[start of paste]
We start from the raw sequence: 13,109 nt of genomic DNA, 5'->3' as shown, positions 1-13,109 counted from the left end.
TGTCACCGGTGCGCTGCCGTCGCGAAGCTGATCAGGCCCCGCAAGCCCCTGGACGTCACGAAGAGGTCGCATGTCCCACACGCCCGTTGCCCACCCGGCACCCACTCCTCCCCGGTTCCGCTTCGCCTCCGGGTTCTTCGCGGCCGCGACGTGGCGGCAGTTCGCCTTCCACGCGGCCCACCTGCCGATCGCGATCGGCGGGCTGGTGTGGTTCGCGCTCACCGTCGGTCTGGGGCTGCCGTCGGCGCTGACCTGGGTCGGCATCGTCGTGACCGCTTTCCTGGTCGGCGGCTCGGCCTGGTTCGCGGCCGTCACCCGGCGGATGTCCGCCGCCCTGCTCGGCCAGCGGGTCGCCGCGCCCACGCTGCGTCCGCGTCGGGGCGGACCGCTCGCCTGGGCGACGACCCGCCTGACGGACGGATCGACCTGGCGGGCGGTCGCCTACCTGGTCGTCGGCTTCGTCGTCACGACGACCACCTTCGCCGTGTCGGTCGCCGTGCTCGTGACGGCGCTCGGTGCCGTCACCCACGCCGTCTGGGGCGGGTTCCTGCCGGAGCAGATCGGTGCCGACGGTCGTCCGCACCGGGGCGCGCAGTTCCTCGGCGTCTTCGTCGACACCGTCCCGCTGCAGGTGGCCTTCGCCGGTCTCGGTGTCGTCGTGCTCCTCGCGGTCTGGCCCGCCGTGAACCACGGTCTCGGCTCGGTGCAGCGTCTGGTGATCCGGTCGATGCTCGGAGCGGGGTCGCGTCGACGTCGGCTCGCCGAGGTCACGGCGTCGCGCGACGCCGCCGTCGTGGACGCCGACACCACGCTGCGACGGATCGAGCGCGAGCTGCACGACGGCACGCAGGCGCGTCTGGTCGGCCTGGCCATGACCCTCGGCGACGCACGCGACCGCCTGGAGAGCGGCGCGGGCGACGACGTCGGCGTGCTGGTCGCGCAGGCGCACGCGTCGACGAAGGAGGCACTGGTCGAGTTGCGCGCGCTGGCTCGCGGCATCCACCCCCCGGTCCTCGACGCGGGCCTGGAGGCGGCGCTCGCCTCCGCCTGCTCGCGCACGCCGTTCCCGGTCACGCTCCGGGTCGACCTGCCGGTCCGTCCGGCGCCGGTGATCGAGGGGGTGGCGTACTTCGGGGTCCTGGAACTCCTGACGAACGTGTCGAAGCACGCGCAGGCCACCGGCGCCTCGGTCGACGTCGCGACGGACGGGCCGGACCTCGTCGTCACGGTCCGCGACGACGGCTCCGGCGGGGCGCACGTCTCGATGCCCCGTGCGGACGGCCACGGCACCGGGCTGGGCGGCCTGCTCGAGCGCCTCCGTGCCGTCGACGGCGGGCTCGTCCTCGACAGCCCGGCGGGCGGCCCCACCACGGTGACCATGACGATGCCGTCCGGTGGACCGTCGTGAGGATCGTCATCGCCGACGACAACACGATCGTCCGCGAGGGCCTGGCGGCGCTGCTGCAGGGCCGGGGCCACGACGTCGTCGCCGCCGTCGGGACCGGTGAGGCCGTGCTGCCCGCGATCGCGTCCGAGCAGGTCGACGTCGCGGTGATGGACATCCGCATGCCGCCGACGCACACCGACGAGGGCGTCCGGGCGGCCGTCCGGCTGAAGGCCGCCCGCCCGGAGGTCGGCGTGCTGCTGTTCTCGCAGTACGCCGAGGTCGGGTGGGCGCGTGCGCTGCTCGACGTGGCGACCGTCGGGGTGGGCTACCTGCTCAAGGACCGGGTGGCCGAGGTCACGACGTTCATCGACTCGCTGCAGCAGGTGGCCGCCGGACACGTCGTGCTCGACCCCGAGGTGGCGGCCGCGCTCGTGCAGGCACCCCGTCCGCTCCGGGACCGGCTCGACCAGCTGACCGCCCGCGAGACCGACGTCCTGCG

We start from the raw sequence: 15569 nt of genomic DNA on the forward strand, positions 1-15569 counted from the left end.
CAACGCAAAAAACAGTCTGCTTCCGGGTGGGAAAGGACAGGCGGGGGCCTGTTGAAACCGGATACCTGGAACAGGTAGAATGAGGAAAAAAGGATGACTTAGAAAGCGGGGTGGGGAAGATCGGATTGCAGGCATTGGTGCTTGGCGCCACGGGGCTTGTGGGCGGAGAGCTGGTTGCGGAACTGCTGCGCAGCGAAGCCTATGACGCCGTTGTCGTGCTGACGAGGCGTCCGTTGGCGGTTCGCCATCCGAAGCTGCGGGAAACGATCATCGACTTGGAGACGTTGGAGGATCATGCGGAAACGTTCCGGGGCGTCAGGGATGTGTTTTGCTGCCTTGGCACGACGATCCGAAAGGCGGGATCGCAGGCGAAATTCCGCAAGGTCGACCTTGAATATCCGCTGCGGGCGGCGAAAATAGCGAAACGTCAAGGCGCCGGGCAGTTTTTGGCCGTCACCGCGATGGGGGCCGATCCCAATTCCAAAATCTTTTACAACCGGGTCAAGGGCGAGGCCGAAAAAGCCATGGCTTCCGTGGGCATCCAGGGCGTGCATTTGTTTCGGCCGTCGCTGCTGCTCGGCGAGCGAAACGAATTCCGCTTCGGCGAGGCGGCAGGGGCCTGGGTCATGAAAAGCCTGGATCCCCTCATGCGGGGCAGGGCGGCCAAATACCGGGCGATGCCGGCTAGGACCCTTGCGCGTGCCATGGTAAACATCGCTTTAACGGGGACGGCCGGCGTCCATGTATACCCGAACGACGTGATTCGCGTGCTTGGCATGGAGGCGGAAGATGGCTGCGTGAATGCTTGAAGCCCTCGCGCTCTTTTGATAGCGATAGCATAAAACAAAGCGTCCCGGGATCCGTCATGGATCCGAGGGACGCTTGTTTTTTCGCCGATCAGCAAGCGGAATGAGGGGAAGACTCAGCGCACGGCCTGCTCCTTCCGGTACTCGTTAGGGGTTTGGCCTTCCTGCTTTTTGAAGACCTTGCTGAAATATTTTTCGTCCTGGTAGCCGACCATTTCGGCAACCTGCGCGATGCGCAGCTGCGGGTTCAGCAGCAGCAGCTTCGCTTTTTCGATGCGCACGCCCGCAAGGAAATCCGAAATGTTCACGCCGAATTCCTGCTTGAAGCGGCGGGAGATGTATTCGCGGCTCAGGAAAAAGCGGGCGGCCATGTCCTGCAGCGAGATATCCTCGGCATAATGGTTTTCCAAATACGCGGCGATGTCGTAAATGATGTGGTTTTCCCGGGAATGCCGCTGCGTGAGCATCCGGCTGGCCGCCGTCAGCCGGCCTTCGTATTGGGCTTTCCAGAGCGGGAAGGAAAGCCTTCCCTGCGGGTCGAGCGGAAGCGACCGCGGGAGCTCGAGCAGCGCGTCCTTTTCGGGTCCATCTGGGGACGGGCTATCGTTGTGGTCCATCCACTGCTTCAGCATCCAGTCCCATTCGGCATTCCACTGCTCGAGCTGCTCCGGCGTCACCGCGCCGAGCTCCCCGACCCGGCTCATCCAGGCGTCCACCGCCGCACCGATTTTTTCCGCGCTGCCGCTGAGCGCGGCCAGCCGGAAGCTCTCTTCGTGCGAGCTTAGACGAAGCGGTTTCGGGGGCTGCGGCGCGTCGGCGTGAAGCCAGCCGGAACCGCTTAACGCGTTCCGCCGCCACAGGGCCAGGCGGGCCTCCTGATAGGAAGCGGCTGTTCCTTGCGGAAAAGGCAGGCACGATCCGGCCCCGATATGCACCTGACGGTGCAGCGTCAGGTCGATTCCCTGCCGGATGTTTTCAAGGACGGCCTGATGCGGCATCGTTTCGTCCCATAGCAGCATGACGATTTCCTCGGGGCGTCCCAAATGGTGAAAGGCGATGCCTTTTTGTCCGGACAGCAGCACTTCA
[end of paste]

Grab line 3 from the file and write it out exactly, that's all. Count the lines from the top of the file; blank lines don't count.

We start from the raw sequence: 15569 nt of genomic DNA on the forward strand, positions 1-15569 counted from the left end.